This was when I was late night on WBCN in Boston and playing the hell out of these first two albums. Frampton's Camel was playing at The University of Rhode Island so I ended up sitting in the backseat of someone's car with later to become The New York Times's chief music critic Jon Pareles. We both knew something was happening.
Later, Frampton was in Boston, heard me going on about him and he called in. Watch the recent interview video below. This album was mostly recorded at Electric Lady Studios in New York with Eddie Kramer behind the board with additional recording at Olympic. This re-master sounds good but not as revelatory as the Wind of Change in this box. The tape sounds a bit less "sparkly" and extended on top but it still sounds better than the original Japanese pressing I've got here. and possibly it's what the original sounded like as well. Don't get me wrong: it sounds good!
A less visionary label head would probably have axed Frampton by this time, but Jerry Moss and Herb Alpert were believers. The box skips over Something's Happening, so onto Frampton released in 1975. Frampton returned to the U.K. to record in a castle using Ronnie Lane's "Reels on Wheels" mobile studio with Chris Kimsey behind the board recording a trio: Frampton on guitars, piano, organ, bass and "talkbox", which he first heard at Abbey Road during George Harrison's All Things Must Pass sessions, John Siomos on drums and percussion and old bandmate Andy Bown on Fender bass.
The stripped down approach yielded a far less busy production that allowed Frampton's guitar work to really shine and the rhythm section to effectively drive the grooves in the new tunes, which were also finding new footing and energy, definitely influenced again by Stevie Wonder. Listen to "One More Time" and side one's closer "Fanfare". The Wonder influence is clear elsewhere but Frampton makes it his own.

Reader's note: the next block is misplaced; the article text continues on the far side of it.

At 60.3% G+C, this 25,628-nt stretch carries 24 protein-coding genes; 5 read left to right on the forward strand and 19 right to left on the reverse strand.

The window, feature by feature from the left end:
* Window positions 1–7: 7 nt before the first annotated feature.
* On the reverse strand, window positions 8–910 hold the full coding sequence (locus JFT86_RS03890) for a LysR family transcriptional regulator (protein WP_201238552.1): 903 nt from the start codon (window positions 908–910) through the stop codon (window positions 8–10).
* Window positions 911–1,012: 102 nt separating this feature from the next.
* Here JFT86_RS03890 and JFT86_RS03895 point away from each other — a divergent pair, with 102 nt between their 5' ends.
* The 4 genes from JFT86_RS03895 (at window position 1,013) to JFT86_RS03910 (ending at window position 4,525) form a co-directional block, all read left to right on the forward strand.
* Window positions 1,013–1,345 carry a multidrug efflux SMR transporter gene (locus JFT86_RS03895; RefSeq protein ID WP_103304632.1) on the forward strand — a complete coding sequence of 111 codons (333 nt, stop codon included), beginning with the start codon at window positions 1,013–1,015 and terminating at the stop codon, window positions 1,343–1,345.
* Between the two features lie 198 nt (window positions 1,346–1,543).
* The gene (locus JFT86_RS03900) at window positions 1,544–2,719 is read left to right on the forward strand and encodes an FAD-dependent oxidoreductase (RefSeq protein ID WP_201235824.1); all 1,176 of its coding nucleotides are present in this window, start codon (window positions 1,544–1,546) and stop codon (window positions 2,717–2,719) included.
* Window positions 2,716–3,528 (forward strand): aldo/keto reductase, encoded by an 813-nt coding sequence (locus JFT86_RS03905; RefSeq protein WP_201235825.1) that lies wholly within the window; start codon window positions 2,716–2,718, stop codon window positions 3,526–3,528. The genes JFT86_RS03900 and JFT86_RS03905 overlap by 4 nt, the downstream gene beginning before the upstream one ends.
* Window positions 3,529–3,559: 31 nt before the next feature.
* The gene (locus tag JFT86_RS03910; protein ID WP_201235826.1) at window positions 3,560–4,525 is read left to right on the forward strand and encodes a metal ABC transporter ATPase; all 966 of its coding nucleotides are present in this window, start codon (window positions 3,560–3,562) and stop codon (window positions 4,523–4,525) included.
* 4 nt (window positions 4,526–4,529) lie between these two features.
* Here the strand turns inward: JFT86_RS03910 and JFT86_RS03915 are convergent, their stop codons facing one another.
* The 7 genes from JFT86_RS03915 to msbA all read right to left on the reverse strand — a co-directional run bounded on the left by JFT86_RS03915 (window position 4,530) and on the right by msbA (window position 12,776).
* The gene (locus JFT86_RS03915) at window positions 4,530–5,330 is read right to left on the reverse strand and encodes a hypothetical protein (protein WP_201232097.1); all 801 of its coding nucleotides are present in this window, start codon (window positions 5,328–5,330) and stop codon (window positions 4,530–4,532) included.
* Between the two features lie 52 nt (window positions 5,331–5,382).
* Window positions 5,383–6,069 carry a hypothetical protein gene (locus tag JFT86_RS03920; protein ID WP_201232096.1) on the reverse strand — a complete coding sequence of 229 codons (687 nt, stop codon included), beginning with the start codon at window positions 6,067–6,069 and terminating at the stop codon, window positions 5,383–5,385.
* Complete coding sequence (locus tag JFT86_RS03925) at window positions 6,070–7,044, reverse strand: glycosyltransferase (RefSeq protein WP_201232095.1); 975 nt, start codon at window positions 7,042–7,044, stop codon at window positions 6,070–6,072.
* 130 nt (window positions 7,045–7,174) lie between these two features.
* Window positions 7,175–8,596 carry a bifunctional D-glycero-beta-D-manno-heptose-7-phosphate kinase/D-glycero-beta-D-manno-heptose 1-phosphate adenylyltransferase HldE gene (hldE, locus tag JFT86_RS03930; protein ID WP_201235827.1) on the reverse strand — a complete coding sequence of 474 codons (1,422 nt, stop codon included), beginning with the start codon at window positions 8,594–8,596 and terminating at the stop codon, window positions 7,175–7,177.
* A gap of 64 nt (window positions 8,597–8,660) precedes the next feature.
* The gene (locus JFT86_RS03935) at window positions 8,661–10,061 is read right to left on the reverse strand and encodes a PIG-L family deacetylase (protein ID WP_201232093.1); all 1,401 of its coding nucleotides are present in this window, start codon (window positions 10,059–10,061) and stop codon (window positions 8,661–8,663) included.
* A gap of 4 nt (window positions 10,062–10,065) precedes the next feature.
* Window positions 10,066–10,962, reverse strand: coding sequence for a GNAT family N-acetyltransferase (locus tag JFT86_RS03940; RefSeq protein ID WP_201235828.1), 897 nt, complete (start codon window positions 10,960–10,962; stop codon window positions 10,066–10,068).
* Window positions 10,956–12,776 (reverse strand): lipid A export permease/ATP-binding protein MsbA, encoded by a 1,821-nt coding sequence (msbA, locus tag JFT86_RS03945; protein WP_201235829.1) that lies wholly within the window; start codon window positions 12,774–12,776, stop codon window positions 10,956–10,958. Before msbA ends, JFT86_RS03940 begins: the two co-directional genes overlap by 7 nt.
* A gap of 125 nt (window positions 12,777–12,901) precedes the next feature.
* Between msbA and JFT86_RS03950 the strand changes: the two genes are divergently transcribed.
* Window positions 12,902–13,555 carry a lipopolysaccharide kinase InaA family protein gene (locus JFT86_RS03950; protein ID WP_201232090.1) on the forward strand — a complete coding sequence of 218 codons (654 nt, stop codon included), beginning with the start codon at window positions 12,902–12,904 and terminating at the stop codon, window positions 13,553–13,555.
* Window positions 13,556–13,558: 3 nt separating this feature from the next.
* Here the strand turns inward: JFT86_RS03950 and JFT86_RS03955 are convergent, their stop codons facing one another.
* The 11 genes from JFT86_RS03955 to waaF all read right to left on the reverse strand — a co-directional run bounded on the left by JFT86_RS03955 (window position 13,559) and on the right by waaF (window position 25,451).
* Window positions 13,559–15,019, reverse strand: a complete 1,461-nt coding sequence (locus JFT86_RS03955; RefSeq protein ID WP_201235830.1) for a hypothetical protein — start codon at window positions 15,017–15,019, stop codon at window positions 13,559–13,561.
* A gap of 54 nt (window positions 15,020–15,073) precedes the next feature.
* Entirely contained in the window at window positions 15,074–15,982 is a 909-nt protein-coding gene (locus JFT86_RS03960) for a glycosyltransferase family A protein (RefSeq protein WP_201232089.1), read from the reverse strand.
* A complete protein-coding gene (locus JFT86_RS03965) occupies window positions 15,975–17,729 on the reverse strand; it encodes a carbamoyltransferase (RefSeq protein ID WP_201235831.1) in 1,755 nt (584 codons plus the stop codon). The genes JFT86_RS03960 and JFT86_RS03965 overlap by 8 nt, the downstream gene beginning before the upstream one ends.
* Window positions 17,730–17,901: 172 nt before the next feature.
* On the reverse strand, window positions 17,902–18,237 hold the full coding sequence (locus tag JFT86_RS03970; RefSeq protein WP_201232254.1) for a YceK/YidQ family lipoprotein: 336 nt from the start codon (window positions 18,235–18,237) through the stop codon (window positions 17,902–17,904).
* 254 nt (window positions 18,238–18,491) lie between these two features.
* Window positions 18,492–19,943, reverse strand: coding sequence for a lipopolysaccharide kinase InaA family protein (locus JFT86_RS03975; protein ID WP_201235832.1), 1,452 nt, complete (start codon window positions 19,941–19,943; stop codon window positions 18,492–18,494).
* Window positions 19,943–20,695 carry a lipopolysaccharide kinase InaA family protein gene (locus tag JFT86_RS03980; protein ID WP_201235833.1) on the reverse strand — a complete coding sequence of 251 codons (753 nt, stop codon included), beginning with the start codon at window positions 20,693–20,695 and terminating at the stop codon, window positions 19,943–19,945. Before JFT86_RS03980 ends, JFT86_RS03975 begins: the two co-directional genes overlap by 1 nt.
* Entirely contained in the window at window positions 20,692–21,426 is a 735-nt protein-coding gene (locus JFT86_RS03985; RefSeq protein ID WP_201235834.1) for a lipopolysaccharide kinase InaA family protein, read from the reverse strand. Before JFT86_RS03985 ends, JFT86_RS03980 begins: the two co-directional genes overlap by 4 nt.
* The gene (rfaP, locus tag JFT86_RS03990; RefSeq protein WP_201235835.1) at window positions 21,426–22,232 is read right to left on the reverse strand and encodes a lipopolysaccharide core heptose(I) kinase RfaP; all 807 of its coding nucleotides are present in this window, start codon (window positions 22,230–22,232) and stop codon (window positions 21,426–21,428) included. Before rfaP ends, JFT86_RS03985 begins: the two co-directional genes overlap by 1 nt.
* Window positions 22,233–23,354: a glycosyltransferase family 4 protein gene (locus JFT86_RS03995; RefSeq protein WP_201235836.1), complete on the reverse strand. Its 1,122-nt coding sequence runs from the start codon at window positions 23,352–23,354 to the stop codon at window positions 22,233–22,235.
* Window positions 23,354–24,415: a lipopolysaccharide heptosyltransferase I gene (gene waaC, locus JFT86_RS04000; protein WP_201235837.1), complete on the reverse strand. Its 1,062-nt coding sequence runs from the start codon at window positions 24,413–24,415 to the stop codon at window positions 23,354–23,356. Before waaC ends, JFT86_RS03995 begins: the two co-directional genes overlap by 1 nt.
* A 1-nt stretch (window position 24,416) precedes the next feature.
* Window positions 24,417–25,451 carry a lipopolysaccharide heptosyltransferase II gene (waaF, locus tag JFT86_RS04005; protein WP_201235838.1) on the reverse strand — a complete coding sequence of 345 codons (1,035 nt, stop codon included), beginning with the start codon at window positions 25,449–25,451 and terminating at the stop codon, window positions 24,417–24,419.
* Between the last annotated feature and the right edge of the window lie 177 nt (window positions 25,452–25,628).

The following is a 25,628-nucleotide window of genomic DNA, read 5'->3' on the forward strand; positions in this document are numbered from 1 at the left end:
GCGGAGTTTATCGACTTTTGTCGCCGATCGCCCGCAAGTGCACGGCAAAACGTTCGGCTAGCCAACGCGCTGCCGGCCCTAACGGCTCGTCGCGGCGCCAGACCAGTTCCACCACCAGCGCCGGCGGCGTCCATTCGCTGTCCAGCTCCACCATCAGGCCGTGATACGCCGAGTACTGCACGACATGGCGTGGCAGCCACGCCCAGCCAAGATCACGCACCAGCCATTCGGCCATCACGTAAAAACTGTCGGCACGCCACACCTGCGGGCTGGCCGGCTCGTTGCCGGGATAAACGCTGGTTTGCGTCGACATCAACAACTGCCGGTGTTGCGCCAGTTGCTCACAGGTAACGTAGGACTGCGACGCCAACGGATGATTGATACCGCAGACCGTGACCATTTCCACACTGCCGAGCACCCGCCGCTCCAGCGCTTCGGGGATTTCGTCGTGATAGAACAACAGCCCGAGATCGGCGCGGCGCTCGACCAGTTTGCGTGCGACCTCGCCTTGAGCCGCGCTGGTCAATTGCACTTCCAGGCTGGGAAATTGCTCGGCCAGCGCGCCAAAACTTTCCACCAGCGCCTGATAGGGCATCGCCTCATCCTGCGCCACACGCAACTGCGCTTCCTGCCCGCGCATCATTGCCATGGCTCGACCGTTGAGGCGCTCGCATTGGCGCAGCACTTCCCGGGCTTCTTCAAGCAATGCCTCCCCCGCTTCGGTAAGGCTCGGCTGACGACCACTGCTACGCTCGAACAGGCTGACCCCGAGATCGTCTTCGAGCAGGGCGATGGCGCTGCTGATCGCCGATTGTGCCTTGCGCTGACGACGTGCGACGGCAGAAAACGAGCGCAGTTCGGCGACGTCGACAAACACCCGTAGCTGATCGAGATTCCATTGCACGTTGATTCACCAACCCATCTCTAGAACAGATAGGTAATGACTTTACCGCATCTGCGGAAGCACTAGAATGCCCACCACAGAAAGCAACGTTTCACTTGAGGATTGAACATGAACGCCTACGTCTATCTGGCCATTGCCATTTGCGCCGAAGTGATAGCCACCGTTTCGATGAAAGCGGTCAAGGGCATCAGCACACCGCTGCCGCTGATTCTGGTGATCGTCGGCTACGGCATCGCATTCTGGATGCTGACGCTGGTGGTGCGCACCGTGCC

When an album has a classic like "Baby I Love Your Way" buried mid way on side two you know you have a great record. The album closer, ("I'll Give You) Money" is about as "hard rock" as Frampton got on these post Humble Pie albums. The album's higher energy, instrumental clarity and uptempo vibe pushed the album to #32 on the charts. Better, but still not high enough. Only one thing to do: put together a touring band and hit the road. That's what Frampton did following the release of this record, which was written and recorded in a very short timespan.
While the original Frampton came in a standard jacket, Intervention did a gatefold here with the original's insert printed on the gatefold inside. It's a nicely upgraded package for a strong Frampton effort and the sound is the most direct and upfront of the three. That's what happens when you strip it down and do what is essentially a "power trio". This record sounds fantastic! Better than the original, which sounded plenty good mastered by Arnie Acosta at The Mastering Lab.